STEALTH," the ability to avoid radar, will surely be one of the most important military technologies of coming decades. But it's not a magic cloak rendering aircraft undetectable to adversarial eyes.The art and science of stealth aims at making a plane's radar return small enough to create chinks in the fence of overlapping radar defenses, according to engineers who work on stealth projects. By the time a stealth plane is spotted, it should be too late to do anything about it. "We've never claimed to be invisible," said Paul Martin of Lockheed, program manager for the F-117 Stealth fighter. The wedge-shaped black Lockheed F-117 became famous during the Gulf war for its ability to attack highly defended targets with impunity. In recent weeks, however, the Air Force has admitted that a few F-117 missions received backup support from EF-111 electronic warfare aircraft, which actively jam radars with powerful bursts of energy. At a recent symposium on stealth technology, Lockheed officials claimed the F-117's radar-avoiding attributes are extremely effective against all electronic wavelengths of interest, typically 100 megahertz up to 20 gigahertz. This covers everything from early-warning radars to air-to-air missiles. The plane has to be in full stealth mode, however, with various antennas retracted, for maximum effectiveness. If by chance it flies too close to a ground radar that's suddenly turned on, the plane could be detected. "I have no doubt good radar systems can pick us up under a lot of conditions," said Paul Martin. The F-117 suffered no hits or losses during the Gulf war. Lockheed claimed that its performance proved the value of stealth technology for all military aircraft of the future. Although the F-117 and its larger cousin, the troubled B-2 Stealth bomber program, have been unclassified for only a relatively short time, the basic geometry of radar avoidance is well-known.
Enormous electronic energy A flat plate standing upright relative to the incoming radar wave reflects enormous amounts of electronic energy; tilt it backwards by 30 degrees, and its radar image drops by a factor of 1,000. Rotate the plate so that, to the radar wave, it appears to be a diamond shape standing on a point, and the reflected image drops by further large factors. The right combination of tilt and twist can reduce the radar cross-section of a single plate by 10 million. Thus, the design of the F-117, with its many facets of flat, slanting diamonds arranged for the best combination of radar avoidance from many angles. Increases in computing power allow newer designs, such as the B-2 and Lockheed's F-22 fighter, to be curved, reducing any resemblance to Darth Vadar's helmet. A curved design "doesn't really reduce radar cross-section, but allows better aerodynamic performance with the same radar cross-section," said Alan Brown, Lockheed director of engineering.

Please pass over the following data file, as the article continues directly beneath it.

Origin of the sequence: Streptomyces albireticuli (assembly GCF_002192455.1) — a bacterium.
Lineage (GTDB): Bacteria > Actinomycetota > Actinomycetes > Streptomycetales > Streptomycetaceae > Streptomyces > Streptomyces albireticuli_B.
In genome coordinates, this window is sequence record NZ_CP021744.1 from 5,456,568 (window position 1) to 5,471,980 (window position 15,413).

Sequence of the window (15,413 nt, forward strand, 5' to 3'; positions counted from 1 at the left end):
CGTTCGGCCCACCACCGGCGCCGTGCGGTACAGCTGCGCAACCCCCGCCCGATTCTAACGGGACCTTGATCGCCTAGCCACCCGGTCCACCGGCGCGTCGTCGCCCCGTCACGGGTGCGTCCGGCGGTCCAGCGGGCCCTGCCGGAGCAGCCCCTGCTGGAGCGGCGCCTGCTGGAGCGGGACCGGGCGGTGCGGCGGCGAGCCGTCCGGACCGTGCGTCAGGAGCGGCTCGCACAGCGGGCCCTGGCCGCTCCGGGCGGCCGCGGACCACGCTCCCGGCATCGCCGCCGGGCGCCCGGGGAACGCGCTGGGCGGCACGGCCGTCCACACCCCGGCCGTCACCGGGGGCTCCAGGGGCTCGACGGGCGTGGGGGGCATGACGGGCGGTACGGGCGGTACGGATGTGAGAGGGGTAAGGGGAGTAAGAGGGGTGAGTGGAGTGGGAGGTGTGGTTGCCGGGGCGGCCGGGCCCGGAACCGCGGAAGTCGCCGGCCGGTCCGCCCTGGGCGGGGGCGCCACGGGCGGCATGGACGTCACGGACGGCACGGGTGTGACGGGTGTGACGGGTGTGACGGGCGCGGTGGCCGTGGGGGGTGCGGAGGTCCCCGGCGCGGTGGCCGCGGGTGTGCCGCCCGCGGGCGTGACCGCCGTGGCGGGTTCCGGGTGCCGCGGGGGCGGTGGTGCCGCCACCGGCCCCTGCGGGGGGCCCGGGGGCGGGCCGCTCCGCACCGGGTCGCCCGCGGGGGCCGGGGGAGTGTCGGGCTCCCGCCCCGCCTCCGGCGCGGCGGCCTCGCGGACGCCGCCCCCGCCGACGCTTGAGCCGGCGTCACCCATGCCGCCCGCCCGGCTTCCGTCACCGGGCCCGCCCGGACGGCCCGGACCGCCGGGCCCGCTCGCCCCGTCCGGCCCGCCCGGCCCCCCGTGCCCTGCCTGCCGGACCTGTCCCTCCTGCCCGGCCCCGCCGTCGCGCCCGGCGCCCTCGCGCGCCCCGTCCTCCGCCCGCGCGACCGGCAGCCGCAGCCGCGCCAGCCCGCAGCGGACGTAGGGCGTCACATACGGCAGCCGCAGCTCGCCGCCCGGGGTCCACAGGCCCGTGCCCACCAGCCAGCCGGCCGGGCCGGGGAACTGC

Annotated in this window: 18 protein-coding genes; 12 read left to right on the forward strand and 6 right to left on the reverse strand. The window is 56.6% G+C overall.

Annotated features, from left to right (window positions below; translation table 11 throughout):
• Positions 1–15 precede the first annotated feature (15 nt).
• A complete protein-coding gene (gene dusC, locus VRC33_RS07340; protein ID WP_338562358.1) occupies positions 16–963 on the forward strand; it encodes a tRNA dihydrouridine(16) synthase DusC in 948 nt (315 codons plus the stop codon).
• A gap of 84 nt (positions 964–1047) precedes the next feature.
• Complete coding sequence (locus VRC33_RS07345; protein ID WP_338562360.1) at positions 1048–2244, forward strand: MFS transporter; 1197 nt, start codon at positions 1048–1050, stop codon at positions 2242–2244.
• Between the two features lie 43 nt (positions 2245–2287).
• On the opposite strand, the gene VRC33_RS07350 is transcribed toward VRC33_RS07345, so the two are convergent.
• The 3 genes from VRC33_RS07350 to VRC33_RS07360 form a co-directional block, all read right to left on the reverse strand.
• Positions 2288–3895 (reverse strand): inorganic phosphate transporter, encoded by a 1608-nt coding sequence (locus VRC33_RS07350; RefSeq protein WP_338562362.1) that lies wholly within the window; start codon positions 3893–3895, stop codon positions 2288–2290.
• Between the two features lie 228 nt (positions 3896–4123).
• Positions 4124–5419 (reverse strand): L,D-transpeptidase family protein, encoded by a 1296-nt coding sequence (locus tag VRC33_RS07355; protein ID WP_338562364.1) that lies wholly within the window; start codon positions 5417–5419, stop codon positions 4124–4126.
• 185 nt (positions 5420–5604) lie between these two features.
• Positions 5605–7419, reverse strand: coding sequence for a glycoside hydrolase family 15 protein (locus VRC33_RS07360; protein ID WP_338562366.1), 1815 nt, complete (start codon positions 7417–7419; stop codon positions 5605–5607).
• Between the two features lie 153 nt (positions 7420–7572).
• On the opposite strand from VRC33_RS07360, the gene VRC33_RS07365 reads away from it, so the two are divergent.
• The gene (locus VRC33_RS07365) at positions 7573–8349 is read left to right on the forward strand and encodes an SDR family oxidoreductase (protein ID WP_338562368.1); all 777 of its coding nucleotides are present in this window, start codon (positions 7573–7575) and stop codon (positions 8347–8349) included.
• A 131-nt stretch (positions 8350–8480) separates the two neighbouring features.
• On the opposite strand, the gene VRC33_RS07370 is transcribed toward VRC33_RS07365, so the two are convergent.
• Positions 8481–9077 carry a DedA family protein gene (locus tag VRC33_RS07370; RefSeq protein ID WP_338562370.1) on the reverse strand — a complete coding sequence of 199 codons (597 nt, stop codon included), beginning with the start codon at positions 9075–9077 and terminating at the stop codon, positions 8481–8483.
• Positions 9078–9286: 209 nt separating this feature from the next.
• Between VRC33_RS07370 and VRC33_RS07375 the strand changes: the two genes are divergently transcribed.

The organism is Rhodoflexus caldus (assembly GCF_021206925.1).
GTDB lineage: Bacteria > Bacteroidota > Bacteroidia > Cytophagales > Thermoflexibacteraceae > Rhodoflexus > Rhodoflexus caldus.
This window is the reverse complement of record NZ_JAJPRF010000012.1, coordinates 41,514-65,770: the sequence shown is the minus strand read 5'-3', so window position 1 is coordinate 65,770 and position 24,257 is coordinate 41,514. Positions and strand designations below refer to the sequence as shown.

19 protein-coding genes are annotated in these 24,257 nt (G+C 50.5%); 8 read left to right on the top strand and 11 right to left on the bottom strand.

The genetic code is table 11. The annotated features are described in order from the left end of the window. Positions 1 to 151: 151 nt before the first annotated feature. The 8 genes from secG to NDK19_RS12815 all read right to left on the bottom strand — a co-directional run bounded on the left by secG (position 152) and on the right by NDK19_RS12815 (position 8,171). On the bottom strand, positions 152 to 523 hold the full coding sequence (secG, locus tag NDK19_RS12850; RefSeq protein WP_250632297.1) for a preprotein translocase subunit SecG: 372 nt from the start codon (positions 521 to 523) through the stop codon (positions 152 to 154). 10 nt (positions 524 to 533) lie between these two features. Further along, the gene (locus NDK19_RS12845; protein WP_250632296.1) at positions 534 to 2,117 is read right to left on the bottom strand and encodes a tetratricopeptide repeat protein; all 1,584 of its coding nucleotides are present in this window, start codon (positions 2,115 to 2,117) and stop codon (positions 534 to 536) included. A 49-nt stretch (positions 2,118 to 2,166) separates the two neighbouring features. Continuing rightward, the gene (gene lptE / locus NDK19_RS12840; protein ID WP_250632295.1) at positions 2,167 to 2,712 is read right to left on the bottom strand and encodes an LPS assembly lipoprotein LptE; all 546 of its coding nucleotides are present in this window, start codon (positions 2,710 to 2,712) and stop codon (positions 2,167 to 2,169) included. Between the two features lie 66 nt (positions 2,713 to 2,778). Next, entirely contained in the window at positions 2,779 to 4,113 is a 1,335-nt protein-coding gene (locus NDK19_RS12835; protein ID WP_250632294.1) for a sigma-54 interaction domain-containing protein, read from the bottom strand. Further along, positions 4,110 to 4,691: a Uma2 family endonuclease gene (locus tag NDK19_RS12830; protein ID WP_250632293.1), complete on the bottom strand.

Shape easiest design aspect But overall shape is only the first, and perhaps easiest, aspect of stealth design. Reducing radar return from jet engine intakes and ducts is also crucial, and not easy. These large boxes of metal are unavoidable in modern aircraft, and so electronically "hot" that for all practical purposes the entire radar return of the F-15 fighter comes from its engine inlets, said Brown. For F-117 intakes, radar return is muffled by covering them with what one engineer called a "high-tech tennis racket" of strung steel, whose openings are precisely calibrated to absorb electromagnetic waves. For the engine ducts themselves, the interior is coated with radar-absorbent material so that as few waves as possible that make it in are reflected out. Curving the ducts causes the straight-traveling waves to bounce more, and thus be absorbed more. The absorbent coatings themselves are the third major component of stealth design, and that most fraught with technical jargon such as "attenuation by cancellation," and so forth. To oversimplify, stealth coatings are basically plastic-like materials that allow electromagnetic waves to enter. Once the waves have penetrated, they are scattered and absorbed by lots of tiny little ferromagnetic bits embedded in the coating. Coatings cover the F-117. "They're electro-magnetic shock absorbers," said Alan Brown. They're even used on the canopy - pilot's heads would otherwise be a major source of radar return. Stealth designers even worry about the radar return from a jet's wake. Normally, this isn't a problem, but when the pilot sticks throttles full forward and a plane goes on afterburner, extra ion density in the wake makes it show up strongly on radar. Perhaps this is one reason the F-117 is a relatively slow, sub-sonic airplane. The new F-22 fighter will be the first Air Force plane able to cruise at supersonic speeds without afterburners, apparently eliminating this worry.